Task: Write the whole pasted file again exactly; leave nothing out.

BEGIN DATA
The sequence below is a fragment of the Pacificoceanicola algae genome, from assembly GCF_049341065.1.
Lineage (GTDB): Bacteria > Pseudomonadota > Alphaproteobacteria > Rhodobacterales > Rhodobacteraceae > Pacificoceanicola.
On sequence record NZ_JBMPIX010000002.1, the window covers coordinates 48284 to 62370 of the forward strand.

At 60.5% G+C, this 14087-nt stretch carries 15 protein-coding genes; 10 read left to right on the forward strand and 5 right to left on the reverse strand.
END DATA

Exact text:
The sequence below is a fragment of the Pacificoceanicola algae genome, from assembly GCF_049341065.1.
Lineage (GTDB): Bacteria > Pseudomonadota > Alphaproteobacteria > Rhodobacterales > Rhodobacteraceae > Pacificoceanicola.
On sequence record NZ_JBMPIX010000002.1, the window covers coordinates 48284 to 62370 of the forward strand.

At 60.5% G+C, this 14087-nt stretch carries 15 protein-coding genes; 10 read left to right on the forward strand and 5 right to left on the reverse strand.